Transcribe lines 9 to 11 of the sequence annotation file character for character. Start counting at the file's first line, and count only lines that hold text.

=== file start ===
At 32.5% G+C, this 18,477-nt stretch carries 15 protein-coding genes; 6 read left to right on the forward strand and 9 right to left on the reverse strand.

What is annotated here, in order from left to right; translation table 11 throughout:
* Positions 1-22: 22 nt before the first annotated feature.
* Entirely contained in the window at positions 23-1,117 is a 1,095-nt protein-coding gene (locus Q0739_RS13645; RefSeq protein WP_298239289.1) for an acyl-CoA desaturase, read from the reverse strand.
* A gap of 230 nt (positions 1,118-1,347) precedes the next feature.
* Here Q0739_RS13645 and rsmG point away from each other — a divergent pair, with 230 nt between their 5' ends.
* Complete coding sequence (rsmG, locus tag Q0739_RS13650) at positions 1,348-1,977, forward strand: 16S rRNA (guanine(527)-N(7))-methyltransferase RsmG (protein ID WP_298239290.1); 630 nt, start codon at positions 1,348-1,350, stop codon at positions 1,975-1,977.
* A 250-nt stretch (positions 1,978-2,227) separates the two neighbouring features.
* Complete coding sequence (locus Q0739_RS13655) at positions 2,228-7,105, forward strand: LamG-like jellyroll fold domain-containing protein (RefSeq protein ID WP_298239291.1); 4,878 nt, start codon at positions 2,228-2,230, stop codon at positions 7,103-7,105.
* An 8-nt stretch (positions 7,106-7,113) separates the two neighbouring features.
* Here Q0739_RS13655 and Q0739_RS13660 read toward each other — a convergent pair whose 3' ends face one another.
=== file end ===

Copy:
* Complete coding sequence (locus Q0739_RS13655) at positions 2,228-7,105, forward strand: LamG-like jellyroll fold domain-containing protein (RefSeq protein ID WP_298239291.1); 4,878 nt, start codon at positions 2,228-2,230, stop codon at positions 7,103-7,105.
* An 8-nt stretch (positions 7,106-7,113) separates the two neighbouring features.
* Here Q0739_RS13655 and Q0739_RS13660 read toward each other — a convergent pair whose 3' ends face one another.